The Correspondence of Thomas Jefferson

By Subject


I was only of a band devoted to the cause of independence, all of whom exerted equally their best endeavors for its success, and have a common right to the merits of its acquisition. So also is the civil revolution of 1801. Very many and very meritorious were the worthy patriots who assisted in bringing back our government to its republican tack. To preserve it in that, will require unremitting vigilance. Whether the surrender of our opponents, their reception into our camp, their assumption of our name, and apparent accession to our objects, may strengthen or weaken the genuine principles of republicanism, may be a good or an evil, is yet to be seen. I consider the party division of Whig and Tory the most wholesome which can exist in any government, and well worthy of being nourished, to keep out those of a more dangerous character.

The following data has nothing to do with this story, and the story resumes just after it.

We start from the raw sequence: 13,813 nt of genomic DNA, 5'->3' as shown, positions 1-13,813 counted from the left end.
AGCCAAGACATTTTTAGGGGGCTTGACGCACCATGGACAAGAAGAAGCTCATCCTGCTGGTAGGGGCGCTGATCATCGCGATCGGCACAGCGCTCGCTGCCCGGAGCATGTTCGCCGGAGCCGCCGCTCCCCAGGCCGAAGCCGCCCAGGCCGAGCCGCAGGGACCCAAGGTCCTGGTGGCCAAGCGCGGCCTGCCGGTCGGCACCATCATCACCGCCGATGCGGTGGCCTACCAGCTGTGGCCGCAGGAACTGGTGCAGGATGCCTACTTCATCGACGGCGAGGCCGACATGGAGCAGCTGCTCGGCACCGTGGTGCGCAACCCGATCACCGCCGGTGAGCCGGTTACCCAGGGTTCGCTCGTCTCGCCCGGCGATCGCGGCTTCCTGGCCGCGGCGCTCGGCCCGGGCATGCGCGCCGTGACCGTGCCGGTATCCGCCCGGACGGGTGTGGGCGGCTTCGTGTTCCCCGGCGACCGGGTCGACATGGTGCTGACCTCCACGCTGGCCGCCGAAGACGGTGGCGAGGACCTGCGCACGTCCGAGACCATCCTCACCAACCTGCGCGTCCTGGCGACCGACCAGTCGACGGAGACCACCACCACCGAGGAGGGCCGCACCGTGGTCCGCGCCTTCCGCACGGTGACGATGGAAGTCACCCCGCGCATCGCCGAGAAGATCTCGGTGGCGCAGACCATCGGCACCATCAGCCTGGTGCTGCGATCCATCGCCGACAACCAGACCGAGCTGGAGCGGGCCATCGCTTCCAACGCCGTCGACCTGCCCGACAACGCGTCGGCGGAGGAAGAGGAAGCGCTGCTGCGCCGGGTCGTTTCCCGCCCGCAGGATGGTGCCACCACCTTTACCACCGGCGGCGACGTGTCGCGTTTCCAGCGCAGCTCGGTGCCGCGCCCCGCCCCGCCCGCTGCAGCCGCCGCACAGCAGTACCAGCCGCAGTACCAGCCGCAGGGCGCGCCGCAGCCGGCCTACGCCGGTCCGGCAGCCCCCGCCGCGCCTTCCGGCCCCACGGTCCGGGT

to William T. Barry, 2 July 1822